Copying PowerShell Profiles to SkyDrive

Summary: Learn how to copy Windows PowerShell profiles from your computer to SkyDrive.

Microsoft Scripting Guy, Ed Wilson, is here. June Blender is joining us again today with another guest blog post.

Like many avid Windows PowerShell users, I’m pretty protective of my Windows PowerShell profiles. After all, they are my primary workhorses. All of the aliases and functions that I depend on to automate my life live in those profiles. When I set up a new machine, one of the first things I do is to copy my profiles to the new machine. So the thought of losing a profile is a pretty grim one.

Now that my machines are running Windows Server 2012 R2 and Windows 8.1, I’ve become a SkyDrive fan. I use vanilla SkyDrive for my personal files and SkyDrive Pro for my work files. So, it’s only natural that I want to copy my profiles to SkyDrive.

I wrote a little script to do that and I run it as a Windows PowerShell scheduled job. I’ve shared it in the TechNet Code Gallery, so you can improve it and use it: Copy-ProfilestoSkyDrive.

A few caveats…

  • To copy your profiles to SkyDrive, you must have SkyDrive configured and available on the local machine. I set up my SkyDrive once on one machine with my account, and now it’s set up everywhere. If you still need to configure yours, here are the instructions: SkyDrive overview. When you set it up, by default, it creates a virtual directory on all of your machines at $homeSkyDrive, that is:

$env:UserProfileSkyDrive, typically, C:Users<UserName>SkyDrive

Try it:

PS C:> Test-Path $homeSkyDrive


  • If SkyDrive isn’t configured, or the virtual directory is in a different location, you can use the SkyDrivePath parameter to direct the script to the correct destination.
  • To copy files to your SkyDrive, you can use Save As in Windows. In Windows PowerShell, you can use Copy-Item, BitsTransfer, and programs such as Robocopy. For text files, like your profiles, Copy-Item works great, so I use it in my script.

Copy profiles to SkyDrive

The script is pretty simple. It gathers your profile files and copies them to a subdirectory in your SkyDrive directory. The default subdirectory name is PSProfiles, but you can use the Subdirectory parameter to specify a different subdirectory name.

If you have AllUser and CurrentUser profiles, it puts the AllUsers profiles in an AllUsers subdirectory and the CurrentUser profiles in a CurrentUser subdirectory.  Otherwise, it skips the second layer of subdirectories.

The default command copies your profile to the PSProfiles subdirectory in SkyDrive. I’ll use the Verbose switch to see what it’s doing:

PS C:> .Copy-ProfilesToSkyDrive -Verbose

The script copied only my CurrentUser profiles, because that’s all I have.

VERBOSE: Copied C:UsersjunebDocumentsWindowsPowerShellMicrosoft.PowerShellISE_profile.ps1 to                

C:Usersjuneb SkyDrivePSProfiles

VERBOSE: Copied C:UsersjunebDocumentsWindowsPowerShellMicrosoft.PowerShell_profile.ps1 to

C:Usersjuneb SkyDrivePSProfiles

VERBOSE: Copied C:UsersjunebDocumentsWindowsPowerShellprofile.ps1 to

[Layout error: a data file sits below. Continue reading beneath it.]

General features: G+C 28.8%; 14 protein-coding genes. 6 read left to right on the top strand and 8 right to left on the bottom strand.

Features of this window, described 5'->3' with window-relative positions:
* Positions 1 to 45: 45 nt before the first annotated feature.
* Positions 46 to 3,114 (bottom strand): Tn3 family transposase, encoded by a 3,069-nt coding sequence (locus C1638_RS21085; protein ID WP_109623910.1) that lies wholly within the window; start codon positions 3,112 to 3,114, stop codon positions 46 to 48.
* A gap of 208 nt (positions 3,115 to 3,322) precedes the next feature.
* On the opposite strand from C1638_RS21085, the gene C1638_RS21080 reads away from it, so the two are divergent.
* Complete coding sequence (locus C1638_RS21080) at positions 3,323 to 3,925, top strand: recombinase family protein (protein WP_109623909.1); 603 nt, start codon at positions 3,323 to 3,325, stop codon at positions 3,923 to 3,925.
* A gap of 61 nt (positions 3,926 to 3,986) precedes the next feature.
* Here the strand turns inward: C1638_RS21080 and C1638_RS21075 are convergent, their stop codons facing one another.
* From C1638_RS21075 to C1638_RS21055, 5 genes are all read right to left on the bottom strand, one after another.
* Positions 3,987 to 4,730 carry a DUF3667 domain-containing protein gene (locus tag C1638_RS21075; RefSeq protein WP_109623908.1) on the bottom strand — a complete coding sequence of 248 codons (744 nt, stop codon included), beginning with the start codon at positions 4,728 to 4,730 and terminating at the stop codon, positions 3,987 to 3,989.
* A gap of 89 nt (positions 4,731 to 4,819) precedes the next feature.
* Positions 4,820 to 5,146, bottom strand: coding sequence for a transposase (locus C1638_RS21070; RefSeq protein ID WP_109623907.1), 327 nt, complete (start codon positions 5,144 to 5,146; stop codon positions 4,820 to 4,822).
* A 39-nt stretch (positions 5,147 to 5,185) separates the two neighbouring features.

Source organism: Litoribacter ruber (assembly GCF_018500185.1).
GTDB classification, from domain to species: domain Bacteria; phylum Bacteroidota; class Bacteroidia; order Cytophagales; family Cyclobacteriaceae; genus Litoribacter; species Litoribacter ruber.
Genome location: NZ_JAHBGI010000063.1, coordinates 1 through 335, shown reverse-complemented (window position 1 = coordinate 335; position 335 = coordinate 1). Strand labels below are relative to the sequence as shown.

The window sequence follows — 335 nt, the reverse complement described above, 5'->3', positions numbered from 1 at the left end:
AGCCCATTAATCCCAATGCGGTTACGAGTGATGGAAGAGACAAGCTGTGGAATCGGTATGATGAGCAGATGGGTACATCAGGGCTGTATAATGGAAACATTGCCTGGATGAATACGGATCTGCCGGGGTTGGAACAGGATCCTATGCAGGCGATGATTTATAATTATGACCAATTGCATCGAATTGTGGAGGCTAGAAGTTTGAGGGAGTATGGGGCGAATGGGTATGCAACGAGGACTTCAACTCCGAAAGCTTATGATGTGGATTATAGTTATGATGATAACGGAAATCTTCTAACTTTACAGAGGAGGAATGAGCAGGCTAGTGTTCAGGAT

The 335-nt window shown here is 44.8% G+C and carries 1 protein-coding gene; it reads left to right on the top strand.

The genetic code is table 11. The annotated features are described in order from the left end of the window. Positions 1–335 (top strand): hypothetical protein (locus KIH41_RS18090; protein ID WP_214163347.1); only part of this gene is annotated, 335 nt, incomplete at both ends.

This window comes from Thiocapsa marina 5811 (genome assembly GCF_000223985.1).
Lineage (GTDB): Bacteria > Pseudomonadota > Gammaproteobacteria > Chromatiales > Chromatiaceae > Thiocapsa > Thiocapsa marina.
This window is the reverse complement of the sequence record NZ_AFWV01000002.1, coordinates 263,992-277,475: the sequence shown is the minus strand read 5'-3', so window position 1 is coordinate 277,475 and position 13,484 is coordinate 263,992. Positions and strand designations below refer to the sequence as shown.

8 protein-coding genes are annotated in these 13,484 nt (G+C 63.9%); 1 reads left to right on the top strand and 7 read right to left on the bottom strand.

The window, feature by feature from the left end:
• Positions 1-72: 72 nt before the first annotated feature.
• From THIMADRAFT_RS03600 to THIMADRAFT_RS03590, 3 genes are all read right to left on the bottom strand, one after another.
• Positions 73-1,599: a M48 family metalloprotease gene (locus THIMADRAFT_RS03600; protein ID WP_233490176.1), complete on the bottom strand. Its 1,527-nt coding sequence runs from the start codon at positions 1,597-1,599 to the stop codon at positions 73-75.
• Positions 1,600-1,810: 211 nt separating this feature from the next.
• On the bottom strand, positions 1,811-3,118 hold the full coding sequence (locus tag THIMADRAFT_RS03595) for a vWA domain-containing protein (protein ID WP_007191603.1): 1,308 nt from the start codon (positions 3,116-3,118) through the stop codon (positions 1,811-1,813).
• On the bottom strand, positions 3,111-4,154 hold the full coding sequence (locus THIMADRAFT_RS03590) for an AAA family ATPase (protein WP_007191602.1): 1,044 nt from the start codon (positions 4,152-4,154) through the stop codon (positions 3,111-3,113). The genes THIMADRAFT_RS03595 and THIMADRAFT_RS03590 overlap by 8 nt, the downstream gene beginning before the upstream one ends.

I keep only my latest copy of each profile, but the Scripting Guy likes to keep multiple copies, so I added a TimeStamp switch parameter. The TimeStamp parameter appends a time stamp with the current time to the directory name. So you can keep multiple copies of your profiles without changing the profile file name.

PS C:> dir $homeSkyDrivePSProfile*

    Directory: C:Usersjuneb skydrive

Mode                LastWriteTime     Name

—-                ————-     —-

d—-         10/9/2013   3:58 PM     PSProfiles-2013-10-09T15:58:40.0323699-07:00

d—-        10/10/2013   6:23 AM     PSProfiles-2013-10-10T06:23:20.5176836-08:00

Copy profiles to remote computer

Now all of your profiles safe. When you get a new machine, you probably want to copy the profiles to the new machine so they’re available in your sessions.

If you’re using a Windows PowerShell remote session to copy the profiles, be sure to use the fully qualified profile path as the destination. The $profile automatic variable does not work in remote sessions:

PS C:> $s = New-PSSession -ComputerName Server01

PS C:> Invoke-Command -Session $s {$profile}

PS C:>

PS C:> Invoke-Command -Session $s {$profile.CurrentUserCurrentHost}

PS C:>

To copy the profile, use a command like this one:

PS C:> $prof = Get-Content $homeSkyDrivePSProfilesMicrosoft.PowerShell_profile.ps1


PS C:> $prof = Get-Content $profile 

Then, use the local $prof variable in your remote session.

PS C:> Invoke-Command -Session $s {Set-Content -Value $Using:prof -Path $homeDocumentsWindowsPowerShell Microsoft.PowerShell_profile.ps1}

This command uses the $Using scope identifier to indicate that the $prof variable is in the local session. Otherwise, Windows PowerShell would look for it in the remote session.

I hope this is useful. If you have comments or suggestions for improving the script, leave comments here or in the TechNet Code Gallery.


Thanks to June for another great post. I invite you to follow me on Twitter and Facebook. If you have any questions, send email to me at, or post your questions on the Official Scripting Guys Forum. See you tomorrow. Until then, peace.

Ed Wilson, Microsoft Scripting Guy